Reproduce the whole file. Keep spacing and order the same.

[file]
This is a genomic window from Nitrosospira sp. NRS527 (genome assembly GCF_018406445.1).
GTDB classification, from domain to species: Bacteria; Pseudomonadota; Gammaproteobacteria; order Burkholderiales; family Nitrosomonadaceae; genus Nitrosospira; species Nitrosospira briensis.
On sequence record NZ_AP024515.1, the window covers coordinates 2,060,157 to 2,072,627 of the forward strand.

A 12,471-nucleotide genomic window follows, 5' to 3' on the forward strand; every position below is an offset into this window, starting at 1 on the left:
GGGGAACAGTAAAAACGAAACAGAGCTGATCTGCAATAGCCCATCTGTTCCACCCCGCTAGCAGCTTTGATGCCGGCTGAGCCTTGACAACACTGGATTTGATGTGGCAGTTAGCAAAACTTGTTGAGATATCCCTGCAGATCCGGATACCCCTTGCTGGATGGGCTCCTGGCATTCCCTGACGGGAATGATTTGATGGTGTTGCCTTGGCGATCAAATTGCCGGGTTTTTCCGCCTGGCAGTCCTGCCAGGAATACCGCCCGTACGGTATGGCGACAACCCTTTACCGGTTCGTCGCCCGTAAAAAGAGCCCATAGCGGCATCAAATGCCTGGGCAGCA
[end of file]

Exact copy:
This is a genomic window from Nitrosospira sp. NRS527 (genome assembly GCF_018406445.1).
GTDB classification, from domain to species: Bacteria; Pseudomonadota; Gammaproteobacteria; order Burkholderiales; family Nitrosomonadaceae; genus Nitrosospira; species Nitrosospira briensis.
On sequence record NZ_AP024515.1, the window covers coordinates 2,060,157 to 2,072,627 of the forward strand.

A 12,471-nucleotide genomic window follows, 5' to 3' on the forward strand; every position below is an offset into this window, starting at 1 on the left:
GGGGAACAGTAAAAACGAAACAGAGCTGATCTGCAATAGCCCATCTGTTCCACCCCGCTAGCAGCTTTGATGCCGGCTGAGCCTTGACAACACTGGATTTGATGTGGCAGTTAGCAAAACTTGTTGAGATATCCCTGCAGATCCGGATACCCCTTGCTGGATGGGCTCCTGGCATTCCCTGACGGGAATGATTTGATGGTGTTGCCTTGGCGATCAAATTGCCGGGTTTTTCCGCCTGGCAGTCCTGCCAGGAATACCGCCCGTACGGTATGGCGACAACCCTTTACCGGTTCGTCGCCCGTAAAAAGAGCCCATAGCGGCATCAAATGCCTGGGCAGCA